The new agent can be added to the system dynamically by programming in some abstract rules for how to handle information requests. Agent 2, for example, can be programmed to look for the notify symbol and, if present, it can then dynamically add a trigger to the method. Any additional agents added to the system could be programmed to look for this trigger and self-update.

The trigger is added to the code vector of notify in the following way: the code is replaced with a new function which calls the trigger method first, then calls the original code. This new function is dynamically generated, incrementally compiled on-the-fly, and installed into the code slot of notify. In this way, dynamic reflection is used to modify the code while the application is running.

The way in which the trigger method is added (as well as the way in which agents update themselves) is dictated by the Meta-Object Protocol layer of the system. By abstracting out the rules for object interaction into this "meta" layer, the programmer makes it much easier to add agents on-the-fly because the application code does not have to change.

Uniform Syntax


Another important point about reflection and the Meta-Object Protocol is that these features permit a uniform semantic and syntactic access to objects which are conceptually the same but which have very different implementations. This is important because the uniform syntax achievable through reflection results in a dramatic simplification in code, making it much more understandable and robust.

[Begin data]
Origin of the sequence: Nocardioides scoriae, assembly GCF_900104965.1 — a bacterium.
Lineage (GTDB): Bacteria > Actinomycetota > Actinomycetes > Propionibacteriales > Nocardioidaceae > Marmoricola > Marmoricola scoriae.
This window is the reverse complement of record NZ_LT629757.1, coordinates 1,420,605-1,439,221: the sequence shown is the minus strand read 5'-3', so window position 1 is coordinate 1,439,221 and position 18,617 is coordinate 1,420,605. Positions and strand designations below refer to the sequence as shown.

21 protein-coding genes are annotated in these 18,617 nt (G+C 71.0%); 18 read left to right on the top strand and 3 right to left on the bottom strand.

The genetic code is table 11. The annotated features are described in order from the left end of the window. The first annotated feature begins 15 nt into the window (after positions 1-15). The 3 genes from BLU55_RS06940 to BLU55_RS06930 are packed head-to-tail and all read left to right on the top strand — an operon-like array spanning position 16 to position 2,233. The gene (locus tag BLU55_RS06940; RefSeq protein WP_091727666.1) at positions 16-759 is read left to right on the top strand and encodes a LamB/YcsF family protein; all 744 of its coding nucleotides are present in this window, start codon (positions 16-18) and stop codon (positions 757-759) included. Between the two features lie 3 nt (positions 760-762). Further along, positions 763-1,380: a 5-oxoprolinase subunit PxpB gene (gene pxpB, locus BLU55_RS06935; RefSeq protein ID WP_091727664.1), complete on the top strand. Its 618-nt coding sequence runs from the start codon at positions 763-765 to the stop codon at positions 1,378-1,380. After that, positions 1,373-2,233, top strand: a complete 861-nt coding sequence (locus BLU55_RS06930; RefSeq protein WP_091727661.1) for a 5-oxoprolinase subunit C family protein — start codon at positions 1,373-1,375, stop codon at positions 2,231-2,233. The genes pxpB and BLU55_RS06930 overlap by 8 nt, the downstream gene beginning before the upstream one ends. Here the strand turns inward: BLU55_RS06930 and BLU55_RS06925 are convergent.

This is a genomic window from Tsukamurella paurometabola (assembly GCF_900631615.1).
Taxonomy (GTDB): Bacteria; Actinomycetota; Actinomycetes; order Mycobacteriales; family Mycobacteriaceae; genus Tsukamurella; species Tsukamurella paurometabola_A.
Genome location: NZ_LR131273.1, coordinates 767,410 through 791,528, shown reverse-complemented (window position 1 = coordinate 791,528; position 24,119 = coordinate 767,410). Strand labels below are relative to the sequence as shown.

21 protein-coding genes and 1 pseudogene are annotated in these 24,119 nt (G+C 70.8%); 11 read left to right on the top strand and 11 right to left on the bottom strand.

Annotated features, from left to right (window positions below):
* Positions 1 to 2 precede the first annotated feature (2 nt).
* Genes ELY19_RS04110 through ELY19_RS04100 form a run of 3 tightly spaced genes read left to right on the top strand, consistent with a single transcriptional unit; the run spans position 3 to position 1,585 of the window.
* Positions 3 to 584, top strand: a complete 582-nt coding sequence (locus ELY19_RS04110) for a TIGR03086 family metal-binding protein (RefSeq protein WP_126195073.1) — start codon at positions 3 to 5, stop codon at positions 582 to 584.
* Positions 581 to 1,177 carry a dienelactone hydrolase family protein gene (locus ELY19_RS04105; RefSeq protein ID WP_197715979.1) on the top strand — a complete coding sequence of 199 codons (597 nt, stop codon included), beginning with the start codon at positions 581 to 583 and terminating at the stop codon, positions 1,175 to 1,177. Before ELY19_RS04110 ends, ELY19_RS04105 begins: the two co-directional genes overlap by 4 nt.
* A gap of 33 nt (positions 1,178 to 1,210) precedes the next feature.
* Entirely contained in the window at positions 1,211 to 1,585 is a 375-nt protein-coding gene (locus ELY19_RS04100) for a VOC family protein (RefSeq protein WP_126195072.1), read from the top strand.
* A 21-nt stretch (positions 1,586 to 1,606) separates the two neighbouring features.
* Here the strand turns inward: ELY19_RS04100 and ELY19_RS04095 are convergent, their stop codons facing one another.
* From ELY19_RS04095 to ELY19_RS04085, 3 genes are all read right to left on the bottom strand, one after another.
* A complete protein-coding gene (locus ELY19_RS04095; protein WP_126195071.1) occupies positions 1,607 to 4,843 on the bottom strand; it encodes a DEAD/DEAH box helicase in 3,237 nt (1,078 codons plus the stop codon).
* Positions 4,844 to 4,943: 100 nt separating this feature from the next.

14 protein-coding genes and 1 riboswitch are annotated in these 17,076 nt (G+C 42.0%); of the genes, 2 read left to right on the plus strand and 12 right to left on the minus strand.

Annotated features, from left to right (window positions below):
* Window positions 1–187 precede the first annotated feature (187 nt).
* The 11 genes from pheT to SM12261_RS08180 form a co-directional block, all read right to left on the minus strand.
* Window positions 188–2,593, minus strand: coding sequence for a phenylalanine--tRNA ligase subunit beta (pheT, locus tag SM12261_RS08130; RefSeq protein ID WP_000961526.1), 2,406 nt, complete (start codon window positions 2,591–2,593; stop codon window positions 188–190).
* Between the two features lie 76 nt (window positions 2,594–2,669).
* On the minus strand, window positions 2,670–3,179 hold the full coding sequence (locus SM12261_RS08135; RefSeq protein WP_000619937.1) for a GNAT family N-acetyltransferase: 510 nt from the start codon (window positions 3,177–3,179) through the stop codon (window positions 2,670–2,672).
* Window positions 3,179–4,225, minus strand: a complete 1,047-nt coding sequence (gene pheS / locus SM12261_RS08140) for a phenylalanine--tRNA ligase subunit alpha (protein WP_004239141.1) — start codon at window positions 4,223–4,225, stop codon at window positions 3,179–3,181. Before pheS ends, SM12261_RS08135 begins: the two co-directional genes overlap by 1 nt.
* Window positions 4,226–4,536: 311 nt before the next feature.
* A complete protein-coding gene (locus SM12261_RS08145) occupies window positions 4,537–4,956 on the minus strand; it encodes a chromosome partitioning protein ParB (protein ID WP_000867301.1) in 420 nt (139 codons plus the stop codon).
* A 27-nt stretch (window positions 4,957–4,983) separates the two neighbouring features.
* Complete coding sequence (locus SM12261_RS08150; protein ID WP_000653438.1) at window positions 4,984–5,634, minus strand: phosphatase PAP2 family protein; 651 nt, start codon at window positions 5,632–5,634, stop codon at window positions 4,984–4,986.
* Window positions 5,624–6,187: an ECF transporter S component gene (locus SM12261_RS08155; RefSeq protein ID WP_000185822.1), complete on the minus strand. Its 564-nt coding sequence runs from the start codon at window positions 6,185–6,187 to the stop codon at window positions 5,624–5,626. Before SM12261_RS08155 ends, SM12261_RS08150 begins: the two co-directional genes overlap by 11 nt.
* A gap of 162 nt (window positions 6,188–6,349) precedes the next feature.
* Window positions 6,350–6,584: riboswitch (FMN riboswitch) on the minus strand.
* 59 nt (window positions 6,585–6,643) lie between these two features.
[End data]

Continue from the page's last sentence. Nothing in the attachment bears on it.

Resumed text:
For example, in Dynamic Object systems, the programmer can use the Meta-Object Protocol to define accessors on meta-classes. An accessor is a method, containing information about how to set or access the attributes of an object, based on the type of class rather than on a particular class itself. The actual object implementation can thus be abstracted away from the language used to manipulate the object.

In this way, the developer can abstract out various cases for how to deal with highly dynamic and heterogeneous data sources, including how to handle things like missing or inconsistent data. The rules for dealing with these situations are thus made separate from the classes themselves. This enables the application code to remain identical even if the data source changes from a flat file, to a record in database, to a remote CORBA service.

Summary


Because of its abstraction capabilities, made possible through unique features like the Meta-Object Protocol and dynamic reflection, Allegro CL is the "tool of choice" for building complex systems that need to evolve dynamically in order to accomodate new data sources, sophisticated user queries, and multiple collaborative agents.